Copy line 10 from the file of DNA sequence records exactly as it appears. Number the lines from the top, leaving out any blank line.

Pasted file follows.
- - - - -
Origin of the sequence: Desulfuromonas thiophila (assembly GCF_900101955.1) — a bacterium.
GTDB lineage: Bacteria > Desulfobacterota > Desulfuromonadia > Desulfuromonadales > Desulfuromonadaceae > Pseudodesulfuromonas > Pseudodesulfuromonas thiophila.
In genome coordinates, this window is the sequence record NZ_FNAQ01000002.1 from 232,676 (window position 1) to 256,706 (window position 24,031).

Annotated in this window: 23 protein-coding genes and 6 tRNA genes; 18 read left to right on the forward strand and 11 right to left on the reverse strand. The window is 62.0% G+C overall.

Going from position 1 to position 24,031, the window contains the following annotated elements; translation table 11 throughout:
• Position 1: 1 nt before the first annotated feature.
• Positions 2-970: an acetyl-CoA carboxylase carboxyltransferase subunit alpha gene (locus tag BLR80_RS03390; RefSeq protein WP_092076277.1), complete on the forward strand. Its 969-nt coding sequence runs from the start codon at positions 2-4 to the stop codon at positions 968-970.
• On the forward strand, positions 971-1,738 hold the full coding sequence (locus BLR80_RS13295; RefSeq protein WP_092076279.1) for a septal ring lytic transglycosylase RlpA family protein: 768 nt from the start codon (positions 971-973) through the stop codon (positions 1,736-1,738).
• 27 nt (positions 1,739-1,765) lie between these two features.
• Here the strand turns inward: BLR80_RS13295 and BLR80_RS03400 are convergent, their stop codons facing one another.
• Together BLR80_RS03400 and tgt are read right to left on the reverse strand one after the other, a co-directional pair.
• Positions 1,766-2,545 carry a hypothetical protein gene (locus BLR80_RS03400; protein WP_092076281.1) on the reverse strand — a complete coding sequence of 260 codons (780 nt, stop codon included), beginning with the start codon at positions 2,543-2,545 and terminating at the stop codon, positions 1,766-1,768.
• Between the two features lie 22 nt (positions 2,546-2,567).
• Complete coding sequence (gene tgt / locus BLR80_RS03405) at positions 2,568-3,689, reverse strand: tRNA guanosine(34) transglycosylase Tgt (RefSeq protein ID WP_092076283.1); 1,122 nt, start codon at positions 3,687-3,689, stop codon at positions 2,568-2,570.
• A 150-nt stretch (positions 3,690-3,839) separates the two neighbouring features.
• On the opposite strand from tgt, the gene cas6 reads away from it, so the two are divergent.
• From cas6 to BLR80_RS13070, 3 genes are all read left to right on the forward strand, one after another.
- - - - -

• Here the strand turns inward: BLR80_RS13295 and BLR80_RS03400 are convergent, their stop codons facing one another.